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 JSBS  Vol.11 No.3 , September 2021
Modelisation and Optimization of a Microbial Desalination Cell System
Abstract: In this work, we used a hybrid system composed of a Microbial Desalination Cell (MDC). This system allows, at the same time, the treatment of wastewater and the production of electrical energy for the desalination of saltwater. MDC is a cleaning technology used to purify wastewater. This process has been driven by converting organic compounds contained in wastewater into electrical energy through biological, chemical, and electrochemical processes. The produced electrical energy was used to desalinate the saline water. The objective of this work is the desalination or pre-desalination of seawater. For this, we have established a theoretical model consisting of differential equations describing the behavior of this system. Subsequently, we developed a program on MAT-LAB software to simulate and optimized the operation of this system and to promote the production of electrical energy in order to improve the desalination efficiency of the MDC. The theoretical result shows that the electrical current production is maximal when the methanogenic growth rate equal to zero, increases with the increasing of influent substrate concentration and the efficiency of desalination increased with flow rate of saline water.

1. Introduction

With rapid population growth, economic development, the demand for safe freshwater increased considerably [1]. More than one-third of the world’s population lives in water-stressed countries, this situation is predicted to increase to nearly two-thirds in 2025 [2]. Desalination of brackish water and seawater has been used to produce potable water in many parts of the world, but most water desalination technologies are considered energetic and costly [3]. Traditional desalination processes currently used are reverse osmosis, solar desalination, electrodialysis, thermal desalination, etc. Traditional desalination processes currently used are reverse osmosis, solar desalination, electrodialysis, thermal desalination, etc. Since the high energy requirements of these technologies constitute a major challenge, it is important to develop techniques for the desalination of seawater and brackish water powered by renewable energies [4].

Bioelectrochemical Systems (BES) are emerging and promising concepts in energy recovery and wastewater treatment, that apply microorganisms to convert chemical energy present in wastewater to electrical energy through various reactions [5] [6] [7] [8]. BES is studied with different configurations and designs, including microbial fuel cells, microbial electrolysis cells and microbial desalination cells [6] [9] [10] [11] [12].

MDC is a recent and potential method of brackish water desalination. This innovative technology can concurrently treat wastewater and generate electrical energy from wastewater without using external electricity [13].

A typical MDC consists of three chambers, an anode, middle, and a cathode, separated by an Anion Exchange Membrane (AEM, between the anode and the middle chambers) and a Cation Exchange Membrane (CEM, between the cathode and the middle chambers), respectively.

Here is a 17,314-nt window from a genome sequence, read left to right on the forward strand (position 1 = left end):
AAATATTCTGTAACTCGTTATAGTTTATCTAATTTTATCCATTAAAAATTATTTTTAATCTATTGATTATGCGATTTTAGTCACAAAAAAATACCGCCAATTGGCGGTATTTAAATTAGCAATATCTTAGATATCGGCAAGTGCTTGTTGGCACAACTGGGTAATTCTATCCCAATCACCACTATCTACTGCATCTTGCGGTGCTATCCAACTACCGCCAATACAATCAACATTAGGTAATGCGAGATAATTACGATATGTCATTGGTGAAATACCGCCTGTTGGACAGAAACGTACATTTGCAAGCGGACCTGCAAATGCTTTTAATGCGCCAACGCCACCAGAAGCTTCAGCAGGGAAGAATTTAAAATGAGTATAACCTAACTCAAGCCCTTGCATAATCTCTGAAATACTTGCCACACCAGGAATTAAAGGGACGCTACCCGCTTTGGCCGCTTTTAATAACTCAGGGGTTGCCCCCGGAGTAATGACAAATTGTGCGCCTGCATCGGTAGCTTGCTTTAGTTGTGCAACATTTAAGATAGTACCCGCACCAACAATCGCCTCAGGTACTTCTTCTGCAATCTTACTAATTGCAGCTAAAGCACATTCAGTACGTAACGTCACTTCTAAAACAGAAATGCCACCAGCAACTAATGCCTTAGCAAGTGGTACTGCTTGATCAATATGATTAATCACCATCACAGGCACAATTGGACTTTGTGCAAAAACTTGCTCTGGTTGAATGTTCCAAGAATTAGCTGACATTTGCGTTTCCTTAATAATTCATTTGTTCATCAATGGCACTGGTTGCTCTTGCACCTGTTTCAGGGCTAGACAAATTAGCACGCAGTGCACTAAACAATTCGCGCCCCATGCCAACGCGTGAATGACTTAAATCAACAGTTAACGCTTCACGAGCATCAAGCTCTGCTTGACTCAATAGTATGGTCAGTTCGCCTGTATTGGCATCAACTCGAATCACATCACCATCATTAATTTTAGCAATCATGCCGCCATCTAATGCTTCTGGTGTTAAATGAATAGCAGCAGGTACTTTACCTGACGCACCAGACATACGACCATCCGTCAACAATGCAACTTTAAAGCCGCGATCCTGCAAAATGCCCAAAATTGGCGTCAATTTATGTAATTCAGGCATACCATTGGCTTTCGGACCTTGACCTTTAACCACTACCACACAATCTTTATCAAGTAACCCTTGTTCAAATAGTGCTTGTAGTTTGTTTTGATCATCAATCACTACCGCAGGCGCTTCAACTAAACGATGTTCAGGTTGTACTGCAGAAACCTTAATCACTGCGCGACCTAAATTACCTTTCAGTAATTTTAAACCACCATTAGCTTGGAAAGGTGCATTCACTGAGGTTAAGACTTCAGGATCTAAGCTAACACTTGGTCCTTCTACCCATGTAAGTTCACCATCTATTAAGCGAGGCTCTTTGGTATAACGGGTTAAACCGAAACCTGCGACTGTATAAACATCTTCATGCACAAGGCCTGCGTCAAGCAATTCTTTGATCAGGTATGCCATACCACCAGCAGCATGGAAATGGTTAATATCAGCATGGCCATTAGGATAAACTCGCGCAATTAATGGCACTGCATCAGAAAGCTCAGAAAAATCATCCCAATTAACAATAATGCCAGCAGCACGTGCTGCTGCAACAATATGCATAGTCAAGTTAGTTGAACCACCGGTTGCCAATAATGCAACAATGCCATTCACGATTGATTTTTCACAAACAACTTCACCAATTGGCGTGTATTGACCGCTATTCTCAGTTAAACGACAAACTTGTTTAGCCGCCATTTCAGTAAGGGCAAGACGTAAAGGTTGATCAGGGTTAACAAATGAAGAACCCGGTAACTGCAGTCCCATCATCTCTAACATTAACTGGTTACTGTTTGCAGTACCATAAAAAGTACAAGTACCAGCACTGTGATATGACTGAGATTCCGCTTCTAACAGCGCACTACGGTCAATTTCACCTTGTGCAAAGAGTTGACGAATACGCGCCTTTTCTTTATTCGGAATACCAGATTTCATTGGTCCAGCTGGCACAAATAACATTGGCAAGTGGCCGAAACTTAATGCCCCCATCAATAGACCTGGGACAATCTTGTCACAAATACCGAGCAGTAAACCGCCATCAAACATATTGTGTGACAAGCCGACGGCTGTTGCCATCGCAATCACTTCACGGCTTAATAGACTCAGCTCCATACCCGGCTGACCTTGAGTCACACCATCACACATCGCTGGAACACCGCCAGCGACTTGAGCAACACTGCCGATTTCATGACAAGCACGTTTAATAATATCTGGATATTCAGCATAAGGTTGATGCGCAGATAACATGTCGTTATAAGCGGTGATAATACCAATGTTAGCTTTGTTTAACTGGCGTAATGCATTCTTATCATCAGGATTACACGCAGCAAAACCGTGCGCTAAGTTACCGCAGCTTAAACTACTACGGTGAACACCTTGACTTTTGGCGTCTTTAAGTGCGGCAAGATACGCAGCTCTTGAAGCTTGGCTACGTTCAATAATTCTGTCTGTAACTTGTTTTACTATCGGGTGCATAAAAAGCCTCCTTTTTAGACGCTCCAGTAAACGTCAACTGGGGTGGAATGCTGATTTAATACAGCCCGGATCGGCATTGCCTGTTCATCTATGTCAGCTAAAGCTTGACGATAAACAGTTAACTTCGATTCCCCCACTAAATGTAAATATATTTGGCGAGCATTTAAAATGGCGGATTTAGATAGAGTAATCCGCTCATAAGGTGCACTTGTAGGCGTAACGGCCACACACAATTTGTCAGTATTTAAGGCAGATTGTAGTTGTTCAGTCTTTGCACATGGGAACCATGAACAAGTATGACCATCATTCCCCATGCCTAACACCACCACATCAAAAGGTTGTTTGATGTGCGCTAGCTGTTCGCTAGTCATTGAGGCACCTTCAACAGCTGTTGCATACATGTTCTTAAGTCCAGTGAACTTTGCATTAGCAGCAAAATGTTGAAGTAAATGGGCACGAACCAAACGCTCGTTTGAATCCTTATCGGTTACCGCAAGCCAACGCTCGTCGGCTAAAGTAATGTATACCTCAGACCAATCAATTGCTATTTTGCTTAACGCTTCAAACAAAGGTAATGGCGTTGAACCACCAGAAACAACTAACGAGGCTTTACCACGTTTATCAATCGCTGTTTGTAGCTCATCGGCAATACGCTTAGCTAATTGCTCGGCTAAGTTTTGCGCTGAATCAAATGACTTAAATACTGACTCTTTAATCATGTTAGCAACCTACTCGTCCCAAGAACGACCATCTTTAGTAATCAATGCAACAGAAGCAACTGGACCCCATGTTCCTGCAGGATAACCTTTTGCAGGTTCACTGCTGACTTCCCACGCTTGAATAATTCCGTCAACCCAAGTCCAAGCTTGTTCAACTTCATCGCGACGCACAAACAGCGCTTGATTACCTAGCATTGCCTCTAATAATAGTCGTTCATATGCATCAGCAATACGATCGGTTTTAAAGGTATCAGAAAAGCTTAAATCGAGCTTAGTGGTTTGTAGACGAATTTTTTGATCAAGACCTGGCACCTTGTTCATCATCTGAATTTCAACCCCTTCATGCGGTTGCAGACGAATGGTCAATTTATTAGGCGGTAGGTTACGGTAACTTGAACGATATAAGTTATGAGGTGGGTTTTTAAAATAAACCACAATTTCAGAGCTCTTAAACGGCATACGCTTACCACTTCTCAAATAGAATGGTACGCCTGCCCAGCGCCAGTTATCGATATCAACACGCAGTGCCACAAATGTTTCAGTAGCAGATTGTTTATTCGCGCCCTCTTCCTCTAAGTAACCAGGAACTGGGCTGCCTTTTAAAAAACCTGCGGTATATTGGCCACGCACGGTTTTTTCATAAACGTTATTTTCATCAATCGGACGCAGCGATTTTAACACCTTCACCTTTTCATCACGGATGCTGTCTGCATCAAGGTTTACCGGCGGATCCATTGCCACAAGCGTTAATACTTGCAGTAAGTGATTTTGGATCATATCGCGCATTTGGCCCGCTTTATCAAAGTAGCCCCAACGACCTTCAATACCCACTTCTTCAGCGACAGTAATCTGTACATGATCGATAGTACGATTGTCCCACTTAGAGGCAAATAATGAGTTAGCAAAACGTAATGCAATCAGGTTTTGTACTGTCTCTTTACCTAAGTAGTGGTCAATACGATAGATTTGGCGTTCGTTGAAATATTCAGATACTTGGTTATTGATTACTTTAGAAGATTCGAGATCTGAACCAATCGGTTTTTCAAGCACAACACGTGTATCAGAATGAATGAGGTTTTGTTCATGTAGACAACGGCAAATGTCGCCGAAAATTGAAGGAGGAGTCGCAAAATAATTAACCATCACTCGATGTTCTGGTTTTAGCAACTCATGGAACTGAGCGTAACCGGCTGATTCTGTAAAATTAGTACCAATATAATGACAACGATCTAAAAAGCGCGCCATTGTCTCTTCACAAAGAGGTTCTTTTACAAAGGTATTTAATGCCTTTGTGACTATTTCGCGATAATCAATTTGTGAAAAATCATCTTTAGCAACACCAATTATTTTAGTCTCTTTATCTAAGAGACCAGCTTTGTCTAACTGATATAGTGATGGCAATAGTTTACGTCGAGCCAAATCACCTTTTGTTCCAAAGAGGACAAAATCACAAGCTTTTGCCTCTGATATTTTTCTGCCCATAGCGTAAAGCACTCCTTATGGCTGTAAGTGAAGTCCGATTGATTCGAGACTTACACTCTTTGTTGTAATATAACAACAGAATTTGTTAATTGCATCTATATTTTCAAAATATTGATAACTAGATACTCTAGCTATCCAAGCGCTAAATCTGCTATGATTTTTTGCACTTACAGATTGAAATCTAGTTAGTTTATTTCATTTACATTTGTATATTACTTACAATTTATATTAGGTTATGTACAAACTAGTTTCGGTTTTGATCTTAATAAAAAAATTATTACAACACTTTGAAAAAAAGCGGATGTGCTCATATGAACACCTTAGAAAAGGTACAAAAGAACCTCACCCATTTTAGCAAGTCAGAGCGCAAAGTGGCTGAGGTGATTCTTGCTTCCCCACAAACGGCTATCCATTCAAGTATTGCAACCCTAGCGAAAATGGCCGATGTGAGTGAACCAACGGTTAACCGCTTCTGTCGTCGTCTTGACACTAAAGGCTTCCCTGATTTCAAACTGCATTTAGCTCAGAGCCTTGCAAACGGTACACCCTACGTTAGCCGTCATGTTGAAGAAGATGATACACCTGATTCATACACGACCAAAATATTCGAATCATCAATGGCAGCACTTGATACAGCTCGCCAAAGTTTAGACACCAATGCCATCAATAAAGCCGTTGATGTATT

The anode is responsible for electricity production by the degradation of organic matter containing in the wastewater, in the middle chamber the salt remove from saline water. In this process, the anions (Cl) move across the AEM to the anode chamber and the cations (Na+) migrate across the CEM to the cathode chamber, whereas the cathode completes the electrical circle [14].

Through mathematical modeling tools, we can better understand the MDC process, analyze it, and demonstrate the feasibility of this technology both for the production of freshwater with low energy consumption and the treatment of wastewater.

The use of mathematical models will provide an analytical description that might convert complex systematic phenomena into simple series of mathematical expressions to describe the effect of every component on the overall output [15] [16].

In this study, differential equations are used as main mathematical equations combined biological, physical, chemical, and electrochemical principles to solve specific problems.

A multiplicity of studies has been conducted to study the performance of MDC who is affected by biological, electrochemical and physical aspects (microbial community, configurations, etc.) [17] [18] [19] and considerable works have been conducted to optimize the above aspects [5] [9] [10] [19] [20] [21].

Reduction in energy production due to loss of substrate consumed by methanogens makes methanogenesis a serious limitation in the performance of Microbial Fuel Cells (MFCs) [22].

Many authors have examined methanogen activity in microbial fuel cells when exposed to various environmental stresses, such as oxygen, low pH, low temperature, and the addition of methanogenesis inhibitors.

Somdipta, B. and Manaswini, B. [22] observed that Aluminum (Al) due to its antibacterial properties easily affects methanogens (Gram+), which have a thinner cell membrane, therefore, more sensitive to Al and a growth rate slower. Whereas, Gram exoelectrogens have a thick cell membrane, thus remaining unaffected.

Chae et al. [23] concluded that a BES (2-bromoethanesulfonate) injection to the anode chamber was the most effective strategy for the selective inhibition of methanogens without damaging exoelectrogens which will increase the production of electricity and decrease the methane production in MFCs. Therefore, the kinetic parameters of electricigenic microorganisms were estimated using this data set by setting the methanogenic growth rate to zero.

2. Description of the Microbial Desalination Cell